John Alan Turner

Writer, Theologian, Consultant, Speaker, Teacher

In Memorium: James Turner

He called my grandmother "Fuji". Something about the pants she wore cut off just below the knees reminded him of a wrestler named Mr. Fuji. At least that's the story I always heard. He loved wrestling before it was all glamour and steroids. He loved the Atlanta Braves before they were any good. He would sit there muttering to the television as images of Bruce Sutter and Bob Horner and Phil Neikro filled his small set.

He drank and smoked and cursed and got in fist-fights and yelling matches with people he loved and people he did not understand. He collected aluminum cans -- big stacks of them. And he wore overalls.

He was the first person I ever knew who didn't know how to act in church. Didn't know any of the songs. Didn't know when to stand up or sit down or how to turn to Isaiah or Galatians.

He battled demons and never could get a handle of them. He was on his own from the age of 11, isolated and abandoned by those who were supposed to watch over him. That's probably why he self-medicated so much.

We thought he was going to die back in January of 1983. My family was on vacation. We had gone to New York City to see Yul Brenner's last dance in The King and I. Then we drove down to visit some of my parents' best friends in West Virginia.

That's where we were when my father's secretary tracked us down.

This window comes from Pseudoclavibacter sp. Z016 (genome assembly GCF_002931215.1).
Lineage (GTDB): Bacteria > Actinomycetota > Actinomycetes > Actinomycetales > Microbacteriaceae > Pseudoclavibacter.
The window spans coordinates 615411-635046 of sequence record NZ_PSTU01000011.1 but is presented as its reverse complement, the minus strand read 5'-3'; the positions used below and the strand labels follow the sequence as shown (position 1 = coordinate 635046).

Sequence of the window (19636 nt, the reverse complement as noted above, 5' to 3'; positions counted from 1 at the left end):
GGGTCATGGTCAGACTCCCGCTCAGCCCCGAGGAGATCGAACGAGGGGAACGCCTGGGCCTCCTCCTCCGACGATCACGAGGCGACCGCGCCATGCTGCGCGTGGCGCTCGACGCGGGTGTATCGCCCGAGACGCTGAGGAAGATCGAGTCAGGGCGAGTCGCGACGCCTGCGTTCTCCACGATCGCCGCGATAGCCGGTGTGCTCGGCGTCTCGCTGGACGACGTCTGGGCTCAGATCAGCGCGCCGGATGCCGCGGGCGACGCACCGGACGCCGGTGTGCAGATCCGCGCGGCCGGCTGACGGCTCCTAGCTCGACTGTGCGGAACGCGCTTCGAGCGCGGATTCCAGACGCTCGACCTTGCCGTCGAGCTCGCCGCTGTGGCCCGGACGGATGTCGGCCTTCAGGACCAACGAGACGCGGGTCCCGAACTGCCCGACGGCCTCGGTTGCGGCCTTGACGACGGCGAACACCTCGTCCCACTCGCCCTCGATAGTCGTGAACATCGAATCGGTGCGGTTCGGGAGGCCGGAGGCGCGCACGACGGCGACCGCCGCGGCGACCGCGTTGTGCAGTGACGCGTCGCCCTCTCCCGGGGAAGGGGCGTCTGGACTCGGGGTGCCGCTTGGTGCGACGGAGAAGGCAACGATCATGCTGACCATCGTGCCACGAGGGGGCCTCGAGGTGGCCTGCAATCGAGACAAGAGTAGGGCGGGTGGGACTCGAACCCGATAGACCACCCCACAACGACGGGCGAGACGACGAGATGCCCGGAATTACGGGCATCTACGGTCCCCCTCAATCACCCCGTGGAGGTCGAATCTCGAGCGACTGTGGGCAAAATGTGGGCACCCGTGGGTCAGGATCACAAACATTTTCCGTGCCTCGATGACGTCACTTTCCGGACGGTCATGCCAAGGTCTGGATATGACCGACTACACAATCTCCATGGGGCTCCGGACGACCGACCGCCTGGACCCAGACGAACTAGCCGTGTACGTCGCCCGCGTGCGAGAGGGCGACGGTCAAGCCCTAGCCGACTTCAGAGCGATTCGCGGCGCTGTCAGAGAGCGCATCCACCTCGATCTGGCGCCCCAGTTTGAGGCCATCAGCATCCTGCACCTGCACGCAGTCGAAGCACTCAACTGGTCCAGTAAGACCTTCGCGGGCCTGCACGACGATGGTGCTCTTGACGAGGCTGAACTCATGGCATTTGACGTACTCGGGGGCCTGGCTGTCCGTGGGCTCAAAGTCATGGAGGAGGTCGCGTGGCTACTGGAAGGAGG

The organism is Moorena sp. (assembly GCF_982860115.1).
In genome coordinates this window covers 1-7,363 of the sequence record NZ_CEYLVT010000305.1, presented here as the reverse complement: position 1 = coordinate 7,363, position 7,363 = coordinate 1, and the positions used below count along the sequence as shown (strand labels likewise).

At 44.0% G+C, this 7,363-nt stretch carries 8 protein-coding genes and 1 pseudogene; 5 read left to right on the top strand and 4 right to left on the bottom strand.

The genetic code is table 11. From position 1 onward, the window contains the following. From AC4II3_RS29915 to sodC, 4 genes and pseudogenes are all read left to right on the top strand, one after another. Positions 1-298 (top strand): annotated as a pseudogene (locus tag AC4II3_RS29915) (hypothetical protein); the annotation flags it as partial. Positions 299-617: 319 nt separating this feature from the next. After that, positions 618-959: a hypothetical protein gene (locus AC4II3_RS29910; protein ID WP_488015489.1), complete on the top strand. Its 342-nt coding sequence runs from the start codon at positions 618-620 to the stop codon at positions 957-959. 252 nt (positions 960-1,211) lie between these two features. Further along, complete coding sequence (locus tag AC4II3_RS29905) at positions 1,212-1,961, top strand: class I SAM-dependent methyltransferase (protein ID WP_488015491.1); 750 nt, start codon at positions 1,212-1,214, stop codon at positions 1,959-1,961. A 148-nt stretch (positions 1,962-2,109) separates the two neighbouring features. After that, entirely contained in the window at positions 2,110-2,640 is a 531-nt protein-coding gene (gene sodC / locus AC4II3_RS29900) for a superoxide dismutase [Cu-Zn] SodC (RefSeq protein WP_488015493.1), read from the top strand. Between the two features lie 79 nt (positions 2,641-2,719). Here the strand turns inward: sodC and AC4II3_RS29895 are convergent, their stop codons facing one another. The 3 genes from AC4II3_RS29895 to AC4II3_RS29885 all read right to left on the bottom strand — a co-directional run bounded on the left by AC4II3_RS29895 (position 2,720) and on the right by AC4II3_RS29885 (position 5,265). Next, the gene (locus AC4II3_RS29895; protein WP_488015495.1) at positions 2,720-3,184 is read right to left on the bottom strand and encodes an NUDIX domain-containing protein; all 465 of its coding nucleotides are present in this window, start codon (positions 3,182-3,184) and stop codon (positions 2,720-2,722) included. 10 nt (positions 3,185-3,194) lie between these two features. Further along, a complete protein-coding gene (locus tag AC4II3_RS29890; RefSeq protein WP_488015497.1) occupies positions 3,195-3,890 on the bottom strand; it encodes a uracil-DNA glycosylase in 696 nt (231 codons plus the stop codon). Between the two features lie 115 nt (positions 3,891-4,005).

We drove all night to Atlanta and got to the hospital thinking he would die any moment. He didn't. Instead, the doctor told him he had to stop drinking and smoking. I suppose he figured he'd rather die if he had to give all that up. The problem was his body wouldn't cooperate. So, he just stopped living. Just sat there all day and all night watching The Price is Right; Walker: Texas Ranger; In the Heat of the Night.

He wasn't a bad man. When he met that wild teenage girl named Polly, he did right by her. Their relationship was a trainwreck much of the time, but he didn't leave. He didn't abandon her with those hungry kids. He stayed there and did the stuff a man is supposed to do. He provided for his family -- working two jobs most of the time to make ends meet. He was kind to animals (especially our family dog Boots). He liked candy and shared it with all his grandkids. He wasn't a bad man.

He just wasn't an especially good man.

I don't know if he had any kind of faith to speak of. I don't know if he ever found his faith in Jesus. I do know that he spend a lot of time the past few days staring off into nothing. It looked as if something was going on in his mind, but his body wouldn't cooperate again. I like to imagine he was having some interesting conversations with Jesus. I don't know.

I can't judge his faith any more than he could judge mine.

But he's not so different from any of us. As much as we want to puff out our chests, hook our thumbs in our lapels and say, "I'm not such a bad guy" -- the truth is, when I'm alone and it's just me and my reflection staring back -- I know: I may not be a bad man, but I'm not an especially good one either. My guess is that most of us feel that way.

We're not the kind of people we should be -- not all the time. We take out our frustrations on the people closest to us and say hurtful things when we don't understand. We curse and yell and fight with people, we battle demons, we check out and self-medicate when life gets too hard for us to handle. And for too many of us, we stop living long before we actually die.

Eighty-nine years seems like such a long time, but you and I both know: it's here today and gone tomorrow. It doesn't make it easier for those who are left behind to say goodbye. But say it we must. Hopefully, we will be wise enough to learn the lessons his life teaches us.

Goodbye, Pops.